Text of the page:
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Wealth Professional | 12 Jan 2016, 08:15 AM Agree 0
One of the biggest worries for Canadian securities regulators when it comes to eliminating commissions is the ‘gap’ in advice that’s occurred in other jurisdictions where they’ve done so
  • John De Goey | 12 Jan 2016, 11:04 AM Agree 0
    Please ask Mr. Bishop to explain how eliminating one form of payment makes the absolute quantum of payment inevitably go up.

    If an advisor is making a living earning 1%, how does s/he not earn a similar (identical) living by giving the client a bill for that amount? If s/he (inevitably?) bills more, please explain why.
  • Robert Roby | 12 Jan 2016, 11:05 AM Agree 0
    Mr. Kivenko moving to a brokerage account to save commissions is typical of the mentality of the powers that be. They fail to understand the value of utilizing a professional, which has proven, that after fees, investors with professional advisors have substantially more assets than those who don't. The focus on fees is very prejudicial to advisors and to investors who fail to see any value. Its been proven in Britain and Australia. I would like to see how Mr. Kivenko's portfolio returns compares to ours. In addition, if Mr. Kivenko feels he can keep the emotion out of his decision making he is indeed a marvel.Its this kind of mentality which is hurting the general investing public rather than helping them.
    By the way, I'm on my way to see my mechanic to do a root canal. He is only charging me a quarter of that which my dentist wants. Cheers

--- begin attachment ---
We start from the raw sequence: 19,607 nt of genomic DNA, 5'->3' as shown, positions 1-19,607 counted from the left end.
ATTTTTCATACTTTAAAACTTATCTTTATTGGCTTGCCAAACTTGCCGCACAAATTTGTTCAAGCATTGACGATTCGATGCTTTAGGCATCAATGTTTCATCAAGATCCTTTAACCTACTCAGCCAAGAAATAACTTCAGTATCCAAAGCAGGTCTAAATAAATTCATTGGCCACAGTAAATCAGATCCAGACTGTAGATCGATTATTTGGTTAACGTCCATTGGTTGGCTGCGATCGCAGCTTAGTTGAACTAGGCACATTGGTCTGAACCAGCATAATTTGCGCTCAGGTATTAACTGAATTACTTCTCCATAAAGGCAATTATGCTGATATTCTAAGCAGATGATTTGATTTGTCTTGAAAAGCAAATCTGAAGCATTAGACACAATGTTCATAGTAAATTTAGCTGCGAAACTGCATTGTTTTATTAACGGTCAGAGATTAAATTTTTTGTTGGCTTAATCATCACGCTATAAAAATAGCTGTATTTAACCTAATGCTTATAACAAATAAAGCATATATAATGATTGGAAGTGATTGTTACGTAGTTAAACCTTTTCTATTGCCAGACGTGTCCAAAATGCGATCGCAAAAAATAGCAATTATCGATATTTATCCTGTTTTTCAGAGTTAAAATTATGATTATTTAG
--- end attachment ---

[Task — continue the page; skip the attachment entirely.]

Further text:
• Paula MacMillan | 11 Jan 2017, 03:53 PM Agree 0
      My mortgage broker is now performing heart surgery too!
  • Niki | 12 Jan 2016, 11:35 AM Agree 0
    Sarcastically speaking--so the poor or those entering the market can use the machines for advice whereas those with the wherewithal get humans.

    At a time when the top echelon of advisors are themselves reaching retirement, the new ones cannot start.

    So when it comes to truth--it is not really about commissions, but more like oppression and repression. Must make Karl Marx happier that his thesis might prove true after all.
  • Jim Brindle | 12 Jan 2016, 12:58 PM Agree 0
    I still .after 45 years in the business enjoy a great deal of satisfaction and Pride pointing out to a client That when working with me
    Yes a great number have referred to this
    Upon settlement of claim and various other benefits/
  • Ravi Syal | 12 Jan 2016, 01:19 PM Agree 0
    I am working in the industry for over 30 yr's.if we did not have back end load mutual funds we would be able to survive.How new advisors wil survive in fee for service environment.big question mark?
  • Andrew | 12 Jan 2016, 02:15 PM Agree 0
    How can a new advisor, building a book of business live on a 1% trailer? If you are established and serving the entitled 1% wealthy, no problem!
  • Allan Johnson | 12 Jan 2016, 07:09 PM Agree 0